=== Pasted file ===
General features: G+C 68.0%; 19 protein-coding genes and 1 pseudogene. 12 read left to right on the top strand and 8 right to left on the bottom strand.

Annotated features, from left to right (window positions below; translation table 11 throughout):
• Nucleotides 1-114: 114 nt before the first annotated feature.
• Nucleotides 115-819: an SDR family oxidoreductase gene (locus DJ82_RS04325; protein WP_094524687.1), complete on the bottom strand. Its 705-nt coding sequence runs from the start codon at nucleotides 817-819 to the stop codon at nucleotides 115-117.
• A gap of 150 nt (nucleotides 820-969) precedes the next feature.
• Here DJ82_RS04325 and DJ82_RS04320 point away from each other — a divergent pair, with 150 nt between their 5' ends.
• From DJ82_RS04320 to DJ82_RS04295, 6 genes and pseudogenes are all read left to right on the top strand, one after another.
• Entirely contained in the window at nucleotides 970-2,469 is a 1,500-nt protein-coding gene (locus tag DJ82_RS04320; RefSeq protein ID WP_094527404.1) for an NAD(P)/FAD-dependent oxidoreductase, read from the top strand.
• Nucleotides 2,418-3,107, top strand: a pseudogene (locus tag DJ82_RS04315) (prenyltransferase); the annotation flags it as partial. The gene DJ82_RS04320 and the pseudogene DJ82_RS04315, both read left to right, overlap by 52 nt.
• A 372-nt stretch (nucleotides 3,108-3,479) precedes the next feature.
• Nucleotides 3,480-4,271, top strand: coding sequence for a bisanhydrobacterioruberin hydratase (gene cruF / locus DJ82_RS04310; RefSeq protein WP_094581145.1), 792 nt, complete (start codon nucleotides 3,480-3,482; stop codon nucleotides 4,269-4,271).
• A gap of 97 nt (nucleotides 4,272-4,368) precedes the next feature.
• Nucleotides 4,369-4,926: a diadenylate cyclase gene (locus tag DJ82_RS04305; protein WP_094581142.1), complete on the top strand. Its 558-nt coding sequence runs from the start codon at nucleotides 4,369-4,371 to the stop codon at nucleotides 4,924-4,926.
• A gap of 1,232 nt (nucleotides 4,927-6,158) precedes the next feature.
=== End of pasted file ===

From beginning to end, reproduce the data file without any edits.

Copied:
General features: G+C 68.0%; 19 protein-coding genes and 1 pseudogene. 12 read left to right on the top strand and 8 right to left on the bottom strand.

Annotated features, from left to right (window positions below; translation table 11 throughout):
• Nucleotides 1-114: 114 nt before the first annotated feature.
• Nucleotides 115-819: an SDR family oxidoreductase gene (locus DJ82_RS04325; protein WP_094524687.1), complete on the bottom strand. Its 705-nt coding sequence runs from the start codon at nucleotides 817-819 to the stop codon at nucleotides 115-117.
• A gap of 150 nt (nucleotides 820-969) precedes the next feature.
• Here DJ82_RS04325 and DJ82_RS04320 point away from each other — a divergent pair, with 150 nt between their 5' ends.
• From DJ82_RS04320 to DJ82_RS04295, 6 genes and pseudogenes are all read left to right on the top strand, one after another.
• Entirely contained in the window at nucleotides 970-2,469 is a 1,500-nt protein-coding gene (locus tag DJ82_RS04320; RefSeq protein ID WP_094527404.1) for an NAD(P)/FAD-dependent oxidoreductase, read from the top strand.
• Nucleotides 2,418-3,107, top strand: a pseudogene (locus tag DJ82_RS04315) (prenyltransferase); the annotation flags it as partial. The gene DJ82_RS04320 and the pseudogene DJ82_RS04315, both read left to right, overlap by 52 nt.
• A 372-nt stretch (nucleotides 3,108-3,479) precedes the next feature.
• Nucleotides 3,480-4,271, top strand: coding sequence for a bisanhydrobacterioruberin hydratase (gene cruF / locus DJ82_RS04310; RefSeq protein WP_094581145.1), 792 nt, complete (start codon nucleotides 3,480-3,482; stop codon nucleotides 4,269-4,271).
• A gap of 97 nt (nucleotides 4,272-4,368) precedes the next feature.
• Nucleotides 4,369-4,926: a diadenylate cyclase gene (locus tag DJ82_RS04305; protein WP_094581142.1), complete on the top strand. Its 558-nt coding sequence runs from the start codon at nucleotides 4,369-4,371 to the stop codon at nucleotides 4,924-4,926.
• A gap of 1,232 nt (nucleotides 4,927-6,158) precedes the next feature.